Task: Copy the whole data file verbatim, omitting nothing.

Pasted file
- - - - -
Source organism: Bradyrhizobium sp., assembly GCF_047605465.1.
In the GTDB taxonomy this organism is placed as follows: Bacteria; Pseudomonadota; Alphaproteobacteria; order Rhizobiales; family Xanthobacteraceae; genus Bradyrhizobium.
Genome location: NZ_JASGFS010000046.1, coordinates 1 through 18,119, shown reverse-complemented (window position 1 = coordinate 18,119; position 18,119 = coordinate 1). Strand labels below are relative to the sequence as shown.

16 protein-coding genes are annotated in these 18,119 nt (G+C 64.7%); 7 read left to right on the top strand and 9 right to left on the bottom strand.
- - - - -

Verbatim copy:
Source organism: Bradyrhizobium sp., assembly GCF_047605465.1.
In the GTDB taxonomy this organism is placed as follows: Bacteria; Pseudomonadota; Alphaproteobacteria; order Rhizobiales; family Xanthobacteraceae; genus Bradyrhizobium.
Genome location: NZ_JASGFS010000046.1, coordinates 1 through 18,119, shown reverse-complemented (window position 1 = coordinate 18,119; position 18,119 = coordinate 1). Strand labels below are relative to the sequence as shown.

16 protein-coding genes are annotated in these 18,119 nt (G+C 64.7%); 7 read left to right on the top strand and 9 right to left on the bottom strand.